The Department of Pathology at Sidra Medical and Research Center hosted an important event to mark a century of progress in gynecological cytopathology and to chart the future of this vital field in Qatar and beyond.
The symposium, called ‘The 1st Century of Gynecological Cytopathology: The Pap Test – Then, Now and the Future’, was attended by over 150 participants from across the healthcare sector in Qatar.
The overall aim of the symposium was to showcase the research and scientific work that ultimately led to the creation and implementation of the Pap test, and to emphasize the potential effectiveness of a structured screening program for cervical cancer in Qatar.
The Pap test is a non-invasive screening tool to detect abnormal cells present in the uterine cervix that, if left untreated, may lead to cervical cancer.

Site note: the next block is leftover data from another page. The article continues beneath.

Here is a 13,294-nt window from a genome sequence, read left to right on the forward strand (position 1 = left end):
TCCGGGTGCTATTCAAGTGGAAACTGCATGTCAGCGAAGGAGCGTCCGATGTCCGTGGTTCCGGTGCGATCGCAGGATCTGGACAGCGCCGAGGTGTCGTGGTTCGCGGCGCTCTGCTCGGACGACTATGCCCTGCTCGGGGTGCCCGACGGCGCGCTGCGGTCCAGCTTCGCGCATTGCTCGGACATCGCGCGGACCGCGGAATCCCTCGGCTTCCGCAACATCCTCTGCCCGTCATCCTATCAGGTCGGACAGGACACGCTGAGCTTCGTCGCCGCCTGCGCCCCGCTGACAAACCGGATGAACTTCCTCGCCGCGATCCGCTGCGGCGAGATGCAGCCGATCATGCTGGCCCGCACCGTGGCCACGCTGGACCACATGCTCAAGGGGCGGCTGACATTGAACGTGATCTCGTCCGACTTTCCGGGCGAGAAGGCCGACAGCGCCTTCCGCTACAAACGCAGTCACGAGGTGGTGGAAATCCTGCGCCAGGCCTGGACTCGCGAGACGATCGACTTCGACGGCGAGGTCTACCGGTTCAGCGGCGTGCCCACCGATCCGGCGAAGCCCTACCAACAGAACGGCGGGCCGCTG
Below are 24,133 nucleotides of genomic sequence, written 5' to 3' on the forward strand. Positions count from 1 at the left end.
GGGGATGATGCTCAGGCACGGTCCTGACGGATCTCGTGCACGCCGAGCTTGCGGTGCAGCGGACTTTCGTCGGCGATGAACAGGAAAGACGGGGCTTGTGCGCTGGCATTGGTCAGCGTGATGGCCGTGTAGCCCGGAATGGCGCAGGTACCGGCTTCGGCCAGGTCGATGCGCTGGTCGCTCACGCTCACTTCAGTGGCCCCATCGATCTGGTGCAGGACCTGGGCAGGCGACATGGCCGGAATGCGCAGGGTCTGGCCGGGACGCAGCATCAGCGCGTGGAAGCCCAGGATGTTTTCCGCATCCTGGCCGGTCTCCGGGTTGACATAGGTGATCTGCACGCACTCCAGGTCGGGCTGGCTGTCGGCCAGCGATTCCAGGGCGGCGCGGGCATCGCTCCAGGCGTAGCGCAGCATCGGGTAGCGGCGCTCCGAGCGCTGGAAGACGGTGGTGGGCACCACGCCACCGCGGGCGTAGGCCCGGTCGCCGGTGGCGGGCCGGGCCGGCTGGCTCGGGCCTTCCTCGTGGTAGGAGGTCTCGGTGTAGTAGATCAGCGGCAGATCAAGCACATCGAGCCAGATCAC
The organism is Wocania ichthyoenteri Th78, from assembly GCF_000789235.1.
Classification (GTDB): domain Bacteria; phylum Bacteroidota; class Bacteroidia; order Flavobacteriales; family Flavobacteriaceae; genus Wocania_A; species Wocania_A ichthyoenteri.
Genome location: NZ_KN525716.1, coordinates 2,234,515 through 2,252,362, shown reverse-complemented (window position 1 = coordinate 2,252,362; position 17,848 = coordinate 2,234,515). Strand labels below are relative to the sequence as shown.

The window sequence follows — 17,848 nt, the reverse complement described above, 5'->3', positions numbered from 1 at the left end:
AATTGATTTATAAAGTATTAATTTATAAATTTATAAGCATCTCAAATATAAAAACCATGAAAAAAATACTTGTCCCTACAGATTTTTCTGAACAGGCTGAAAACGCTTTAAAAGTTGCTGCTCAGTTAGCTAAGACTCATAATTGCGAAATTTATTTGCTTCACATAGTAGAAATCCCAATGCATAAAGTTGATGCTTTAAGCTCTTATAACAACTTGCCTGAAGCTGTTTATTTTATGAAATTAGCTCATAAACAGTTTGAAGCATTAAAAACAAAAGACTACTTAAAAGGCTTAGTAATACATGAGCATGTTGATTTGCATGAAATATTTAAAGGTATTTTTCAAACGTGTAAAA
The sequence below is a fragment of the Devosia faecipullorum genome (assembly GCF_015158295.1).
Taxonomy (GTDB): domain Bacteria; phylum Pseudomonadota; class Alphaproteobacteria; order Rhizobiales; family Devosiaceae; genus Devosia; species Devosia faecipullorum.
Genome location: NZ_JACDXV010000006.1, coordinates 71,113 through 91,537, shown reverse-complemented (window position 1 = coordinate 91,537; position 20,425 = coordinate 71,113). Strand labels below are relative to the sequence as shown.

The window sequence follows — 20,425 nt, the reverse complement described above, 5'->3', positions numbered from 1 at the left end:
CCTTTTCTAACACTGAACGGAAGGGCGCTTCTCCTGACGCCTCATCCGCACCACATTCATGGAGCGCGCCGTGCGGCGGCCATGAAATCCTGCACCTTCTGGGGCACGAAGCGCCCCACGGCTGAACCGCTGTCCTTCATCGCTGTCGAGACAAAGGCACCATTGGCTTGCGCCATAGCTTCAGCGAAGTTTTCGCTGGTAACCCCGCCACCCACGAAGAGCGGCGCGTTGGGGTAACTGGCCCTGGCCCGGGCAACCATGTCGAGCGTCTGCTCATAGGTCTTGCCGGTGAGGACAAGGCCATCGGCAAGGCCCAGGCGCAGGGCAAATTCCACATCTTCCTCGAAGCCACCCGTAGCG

Early detection of these abnormal cells allows for effective patient treatment, management and, often, a cure. Introduction of the Pap test in structured screening programs in the early 1960s has proven remarkably successful, leading to a greater than 70 percent reduction in both the mortality and incidence of cervical cancer in those regions.
Without intervention, it is projected that 530,000 additional annual cases of cervical cancer, and a near 25 percent increase in the next 10 years. The majority of these cases (88 percent) are expected to occur primarily in regions where less than 5 percent of women have access to screening, for even once in their lifetime.
‘The 1st Century of Gynecological Cytopathology: The Pap Test – Then, Now and the Future’ was the latest in a series of symposia hosted by Sidra to raise awareness of key health issues affecting women and children.
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